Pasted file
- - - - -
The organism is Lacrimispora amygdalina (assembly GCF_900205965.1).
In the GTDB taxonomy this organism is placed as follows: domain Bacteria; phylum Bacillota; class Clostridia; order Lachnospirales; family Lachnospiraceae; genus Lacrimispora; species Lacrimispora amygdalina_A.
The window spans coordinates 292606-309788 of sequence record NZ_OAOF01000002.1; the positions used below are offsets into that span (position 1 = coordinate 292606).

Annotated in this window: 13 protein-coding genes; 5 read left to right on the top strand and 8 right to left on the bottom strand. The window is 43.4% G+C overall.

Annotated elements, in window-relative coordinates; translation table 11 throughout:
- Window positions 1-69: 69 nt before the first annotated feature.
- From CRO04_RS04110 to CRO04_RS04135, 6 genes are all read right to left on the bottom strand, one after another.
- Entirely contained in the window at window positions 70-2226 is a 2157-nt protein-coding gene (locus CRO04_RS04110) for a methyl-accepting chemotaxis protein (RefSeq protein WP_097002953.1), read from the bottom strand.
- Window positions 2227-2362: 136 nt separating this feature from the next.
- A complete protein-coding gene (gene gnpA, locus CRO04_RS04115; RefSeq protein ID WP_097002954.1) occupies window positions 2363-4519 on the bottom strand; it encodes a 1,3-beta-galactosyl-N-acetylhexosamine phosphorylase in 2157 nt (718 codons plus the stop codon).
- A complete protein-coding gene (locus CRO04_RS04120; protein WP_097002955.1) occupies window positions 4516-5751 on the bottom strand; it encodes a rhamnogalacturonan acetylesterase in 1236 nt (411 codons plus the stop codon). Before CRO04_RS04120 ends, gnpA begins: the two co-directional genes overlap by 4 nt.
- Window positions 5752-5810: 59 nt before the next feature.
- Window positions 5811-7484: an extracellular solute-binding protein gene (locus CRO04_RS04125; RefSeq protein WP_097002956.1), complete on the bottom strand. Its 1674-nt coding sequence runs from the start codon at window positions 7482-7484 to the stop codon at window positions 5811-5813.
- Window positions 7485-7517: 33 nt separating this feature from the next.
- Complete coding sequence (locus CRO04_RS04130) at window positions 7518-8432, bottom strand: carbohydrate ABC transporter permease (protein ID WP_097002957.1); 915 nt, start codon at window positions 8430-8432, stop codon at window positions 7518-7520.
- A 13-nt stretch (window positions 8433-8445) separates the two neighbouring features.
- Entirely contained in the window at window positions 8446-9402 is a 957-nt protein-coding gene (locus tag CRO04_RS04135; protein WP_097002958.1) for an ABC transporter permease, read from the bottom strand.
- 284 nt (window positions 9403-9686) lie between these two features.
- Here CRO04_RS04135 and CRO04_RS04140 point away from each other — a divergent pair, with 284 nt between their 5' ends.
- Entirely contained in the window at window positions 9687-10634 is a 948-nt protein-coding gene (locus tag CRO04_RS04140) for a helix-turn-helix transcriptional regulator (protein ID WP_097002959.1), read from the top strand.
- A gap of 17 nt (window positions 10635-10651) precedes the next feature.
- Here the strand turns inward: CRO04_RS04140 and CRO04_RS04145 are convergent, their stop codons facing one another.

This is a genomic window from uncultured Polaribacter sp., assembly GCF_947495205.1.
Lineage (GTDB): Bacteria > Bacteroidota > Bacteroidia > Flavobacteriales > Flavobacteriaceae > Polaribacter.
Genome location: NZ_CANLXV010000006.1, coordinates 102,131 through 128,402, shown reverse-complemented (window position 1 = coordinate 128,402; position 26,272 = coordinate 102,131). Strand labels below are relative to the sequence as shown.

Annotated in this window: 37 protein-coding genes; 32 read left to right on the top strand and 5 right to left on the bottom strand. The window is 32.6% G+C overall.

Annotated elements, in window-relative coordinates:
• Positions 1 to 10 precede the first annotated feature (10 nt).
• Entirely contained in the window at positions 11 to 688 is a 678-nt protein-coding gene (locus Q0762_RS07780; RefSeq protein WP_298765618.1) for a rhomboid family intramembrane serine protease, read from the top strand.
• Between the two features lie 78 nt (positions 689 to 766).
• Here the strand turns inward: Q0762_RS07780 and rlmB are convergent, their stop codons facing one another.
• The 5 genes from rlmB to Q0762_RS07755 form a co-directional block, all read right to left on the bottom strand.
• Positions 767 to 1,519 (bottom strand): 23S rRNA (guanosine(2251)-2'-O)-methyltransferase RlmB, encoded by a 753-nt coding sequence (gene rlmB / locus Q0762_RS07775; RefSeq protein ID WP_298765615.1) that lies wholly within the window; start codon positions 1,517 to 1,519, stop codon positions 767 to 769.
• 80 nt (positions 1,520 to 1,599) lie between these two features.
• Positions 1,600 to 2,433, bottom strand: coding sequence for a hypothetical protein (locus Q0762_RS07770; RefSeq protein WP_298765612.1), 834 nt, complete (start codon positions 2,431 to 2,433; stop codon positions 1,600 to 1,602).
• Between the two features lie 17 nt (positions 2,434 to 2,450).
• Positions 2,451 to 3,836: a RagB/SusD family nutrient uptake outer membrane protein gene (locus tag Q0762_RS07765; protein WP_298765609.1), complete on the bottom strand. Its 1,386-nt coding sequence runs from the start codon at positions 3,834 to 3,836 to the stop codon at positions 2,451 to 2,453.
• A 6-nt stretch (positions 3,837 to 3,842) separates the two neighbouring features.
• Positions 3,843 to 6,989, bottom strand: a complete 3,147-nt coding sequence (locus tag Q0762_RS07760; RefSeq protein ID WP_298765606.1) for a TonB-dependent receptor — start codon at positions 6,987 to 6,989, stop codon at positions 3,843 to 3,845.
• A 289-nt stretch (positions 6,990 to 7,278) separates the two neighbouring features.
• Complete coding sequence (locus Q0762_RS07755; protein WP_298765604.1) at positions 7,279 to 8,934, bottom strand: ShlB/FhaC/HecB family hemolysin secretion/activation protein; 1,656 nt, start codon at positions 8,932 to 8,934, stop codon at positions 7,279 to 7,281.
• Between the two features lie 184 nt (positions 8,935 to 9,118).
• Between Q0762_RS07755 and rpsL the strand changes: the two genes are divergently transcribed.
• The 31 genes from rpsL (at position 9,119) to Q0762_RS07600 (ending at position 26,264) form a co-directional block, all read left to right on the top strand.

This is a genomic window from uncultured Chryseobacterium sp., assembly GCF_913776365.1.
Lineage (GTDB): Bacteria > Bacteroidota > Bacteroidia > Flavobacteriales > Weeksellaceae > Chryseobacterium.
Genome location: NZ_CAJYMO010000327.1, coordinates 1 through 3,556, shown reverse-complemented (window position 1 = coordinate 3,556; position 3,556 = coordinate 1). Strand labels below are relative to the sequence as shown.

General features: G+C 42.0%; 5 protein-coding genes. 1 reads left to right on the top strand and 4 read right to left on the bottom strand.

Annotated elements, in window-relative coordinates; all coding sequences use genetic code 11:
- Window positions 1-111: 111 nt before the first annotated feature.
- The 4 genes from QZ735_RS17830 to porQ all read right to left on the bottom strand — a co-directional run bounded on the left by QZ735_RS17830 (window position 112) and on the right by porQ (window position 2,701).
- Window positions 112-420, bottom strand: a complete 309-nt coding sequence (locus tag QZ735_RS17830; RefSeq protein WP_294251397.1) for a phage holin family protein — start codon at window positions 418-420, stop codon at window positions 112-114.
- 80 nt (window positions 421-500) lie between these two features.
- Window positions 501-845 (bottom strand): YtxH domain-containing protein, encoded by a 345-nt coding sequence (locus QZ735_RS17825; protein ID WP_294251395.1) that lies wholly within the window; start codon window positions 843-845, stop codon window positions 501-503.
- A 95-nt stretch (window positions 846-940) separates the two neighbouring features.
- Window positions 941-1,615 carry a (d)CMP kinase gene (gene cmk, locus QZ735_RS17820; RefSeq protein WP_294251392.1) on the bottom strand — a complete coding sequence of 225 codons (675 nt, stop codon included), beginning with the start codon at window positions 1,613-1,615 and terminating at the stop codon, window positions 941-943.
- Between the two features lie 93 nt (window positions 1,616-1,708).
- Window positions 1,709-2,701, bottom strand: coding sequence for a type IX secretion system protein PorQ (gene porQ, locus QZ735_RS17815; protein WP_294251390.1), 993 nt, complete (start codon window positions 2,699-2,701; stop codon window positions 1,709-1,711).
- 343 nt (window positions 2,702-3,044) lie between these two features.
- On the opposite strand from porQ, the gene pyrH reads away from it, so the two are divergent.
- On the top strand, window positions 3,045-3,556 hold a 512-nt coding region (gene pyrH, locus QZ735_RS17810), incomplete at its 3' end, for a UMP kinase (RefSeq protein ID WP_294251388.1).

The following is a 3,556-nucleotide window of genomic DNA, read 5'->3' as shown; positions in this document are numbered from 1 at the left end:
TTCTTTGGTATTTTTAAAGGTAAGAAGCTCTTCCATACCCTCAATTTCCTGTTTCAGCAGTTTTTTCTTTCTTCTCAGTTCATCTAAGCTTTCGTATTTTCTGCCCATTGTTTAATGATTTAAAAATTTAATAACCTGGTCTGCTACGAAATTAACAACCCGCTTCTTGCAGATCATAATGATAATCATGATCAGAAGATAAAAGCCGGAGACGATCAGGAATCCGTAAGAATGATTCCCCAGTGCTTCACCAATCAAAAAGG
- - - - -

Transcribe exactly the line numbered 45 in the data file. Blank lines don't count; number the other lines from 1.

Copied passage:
This is a genomic window from uncultured Chryseobacterium sp., assembly GCF_913776365.1.